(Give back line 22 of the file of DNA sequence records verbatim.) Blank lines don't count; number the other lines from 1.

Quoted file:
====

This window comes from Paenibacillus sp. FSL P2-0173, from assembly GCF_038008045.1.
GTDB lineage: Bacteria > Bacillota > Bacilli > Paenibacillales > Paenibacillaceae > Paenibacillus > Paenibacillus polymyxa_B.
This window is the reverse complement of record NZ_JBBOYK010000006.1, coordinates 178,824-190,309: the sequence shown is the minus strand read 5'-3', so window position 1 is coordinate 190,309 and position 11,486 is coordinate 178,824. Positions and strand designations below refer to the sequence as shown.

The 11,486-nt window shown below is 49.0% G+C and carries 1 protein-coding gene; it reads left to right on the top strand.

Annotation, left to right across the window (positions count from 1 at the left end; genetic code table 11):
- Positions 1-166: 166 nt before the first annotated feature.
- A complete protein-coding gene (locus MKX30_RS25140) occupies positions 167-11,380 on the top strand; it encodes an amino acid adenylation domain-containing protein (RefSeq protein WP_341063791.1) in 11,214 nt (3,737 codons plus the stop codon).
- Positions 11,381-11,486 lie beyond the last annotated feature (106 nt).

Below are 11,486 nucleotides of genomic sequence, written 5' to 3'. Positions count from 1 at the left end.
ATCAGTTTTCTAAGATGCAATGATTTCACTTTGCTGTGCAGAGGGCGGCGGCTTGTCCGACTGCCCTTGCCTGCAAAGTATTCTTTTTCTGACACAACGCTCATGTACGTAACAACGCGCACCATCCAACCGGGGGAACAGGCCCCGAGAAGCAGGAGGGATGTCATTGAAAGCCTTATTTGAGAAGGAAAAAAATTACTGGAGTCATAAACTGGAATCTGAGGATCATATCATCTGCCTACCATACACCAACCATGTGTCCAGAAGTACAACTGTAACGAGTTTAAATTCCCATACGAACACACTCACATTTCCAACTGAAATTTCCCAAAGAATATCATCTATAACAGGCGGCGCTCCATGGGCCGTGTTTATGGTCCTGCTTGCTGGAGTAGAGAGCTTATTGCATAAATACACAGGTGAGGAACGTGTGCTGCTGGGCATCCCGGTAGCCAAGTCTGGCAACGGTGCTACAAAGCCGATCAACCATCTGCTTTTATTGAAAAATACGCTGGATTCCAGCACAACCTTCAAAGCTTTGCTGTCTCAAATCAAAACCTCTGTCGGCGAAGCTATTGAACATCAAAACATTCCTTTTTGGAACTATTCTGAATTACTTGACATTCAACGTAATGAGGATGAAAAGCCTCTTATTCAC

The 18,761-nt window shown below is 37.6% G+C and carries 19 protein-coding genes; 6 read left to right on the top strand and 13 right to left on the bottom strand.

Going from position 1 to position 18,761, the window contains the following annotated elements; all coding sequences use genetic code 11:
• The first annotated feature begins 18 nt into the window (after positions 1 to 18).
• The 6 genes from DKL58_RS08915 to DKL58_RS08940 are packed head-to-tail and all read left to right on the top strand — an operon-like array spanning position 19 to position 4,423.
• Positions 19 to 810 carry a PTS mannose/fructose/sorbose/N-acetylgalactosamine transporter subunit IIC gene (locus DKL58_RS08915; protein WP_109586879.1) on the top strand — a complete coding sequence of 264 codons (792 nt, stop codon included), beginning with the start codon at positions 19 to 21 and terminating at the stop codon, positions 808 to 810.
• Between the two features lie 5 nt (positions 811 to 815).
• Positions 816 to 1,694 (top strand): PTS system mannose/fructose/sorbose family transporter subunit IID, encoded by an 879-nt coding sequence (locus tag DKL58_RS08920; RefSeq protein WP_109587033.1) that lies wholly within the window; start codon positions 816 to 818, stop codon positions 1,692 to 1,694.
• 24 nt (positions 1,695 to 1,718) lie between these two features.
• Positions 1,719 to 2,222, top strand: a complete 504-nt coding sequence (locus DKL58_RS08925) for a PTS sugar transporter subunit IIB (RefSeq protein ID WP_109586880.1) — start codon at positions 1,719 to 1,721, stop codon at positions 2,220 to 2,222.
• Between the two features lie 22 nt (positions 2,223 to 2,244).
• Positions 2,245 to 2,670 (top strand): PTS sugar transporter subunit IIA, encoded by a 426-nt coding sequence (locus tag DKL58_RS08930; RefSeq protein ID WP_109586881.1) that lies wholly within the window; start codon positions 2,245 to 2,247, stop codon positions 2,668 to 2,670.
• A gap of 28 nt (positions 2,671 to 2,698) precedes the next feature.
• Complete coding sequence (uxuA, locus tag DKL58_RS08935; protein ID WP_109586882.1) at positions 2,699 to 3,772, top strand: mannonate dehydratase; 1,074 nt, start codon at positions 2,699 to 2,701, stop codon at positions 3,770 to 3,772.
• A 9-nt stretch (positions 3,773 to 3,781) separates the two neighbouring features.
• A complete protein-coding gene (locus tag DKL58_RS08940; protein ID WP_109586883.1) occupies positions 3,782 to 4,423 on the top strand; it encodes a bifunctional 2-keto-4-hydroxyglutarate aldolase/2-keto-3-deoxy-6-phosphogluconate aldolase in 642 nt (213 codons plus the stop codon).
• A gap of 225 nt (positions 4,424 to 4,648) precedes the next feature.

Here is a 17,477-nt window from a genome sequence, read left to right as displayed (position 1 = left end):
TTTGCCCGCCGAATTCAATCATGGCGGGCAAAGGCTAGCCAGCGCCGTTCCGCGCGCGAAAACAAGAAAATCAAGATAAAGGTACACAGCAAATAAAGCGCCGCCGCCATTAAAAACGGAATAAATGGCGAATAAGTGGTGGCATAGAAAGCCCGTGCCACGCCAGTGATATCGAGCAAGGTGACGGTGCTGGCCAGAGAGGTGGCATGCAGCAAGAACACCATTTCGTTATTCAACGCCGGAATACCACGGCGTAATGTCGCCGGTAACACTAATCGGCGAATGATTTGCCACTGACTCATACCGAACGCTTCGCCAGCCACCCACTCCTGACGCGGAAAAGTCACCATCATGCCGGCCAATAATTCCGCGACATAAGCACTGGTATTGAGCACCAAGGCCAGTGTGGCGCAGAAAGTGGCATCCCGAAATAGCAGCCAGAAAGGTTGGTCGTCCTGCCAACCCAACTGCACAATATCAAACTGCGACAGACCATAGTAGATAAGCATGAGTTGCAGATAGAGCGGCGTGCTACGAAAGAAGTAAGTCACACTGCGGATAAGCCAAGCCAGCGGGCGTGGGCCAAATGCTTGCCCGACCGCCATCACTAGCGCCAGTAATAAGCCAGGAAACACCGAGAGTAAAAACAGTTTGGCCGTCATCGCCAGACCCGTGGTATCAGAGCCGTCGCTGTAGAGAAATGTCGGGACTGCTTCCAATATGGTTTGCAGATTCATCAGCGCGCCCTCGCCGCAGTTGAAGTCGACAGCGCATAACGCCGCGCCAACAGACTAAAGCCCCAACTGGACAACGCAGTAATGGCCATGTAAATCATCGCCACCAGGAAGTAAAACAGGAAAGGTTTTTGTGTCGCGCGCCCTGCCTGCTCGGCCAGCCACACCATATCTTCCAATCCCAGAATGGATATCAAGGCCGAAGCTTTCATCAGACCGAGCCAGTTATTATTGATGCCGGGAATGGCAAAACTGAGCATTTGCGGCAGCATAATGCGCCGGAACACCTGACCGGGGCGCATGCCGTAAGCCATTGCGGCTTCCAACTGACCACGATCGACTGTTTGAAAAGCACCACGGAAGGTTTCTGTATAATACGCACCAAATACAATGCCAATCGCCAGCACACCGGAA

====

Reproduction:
• A gap of 28 nt (positions 2,671 to 2,698) precedes the next feature.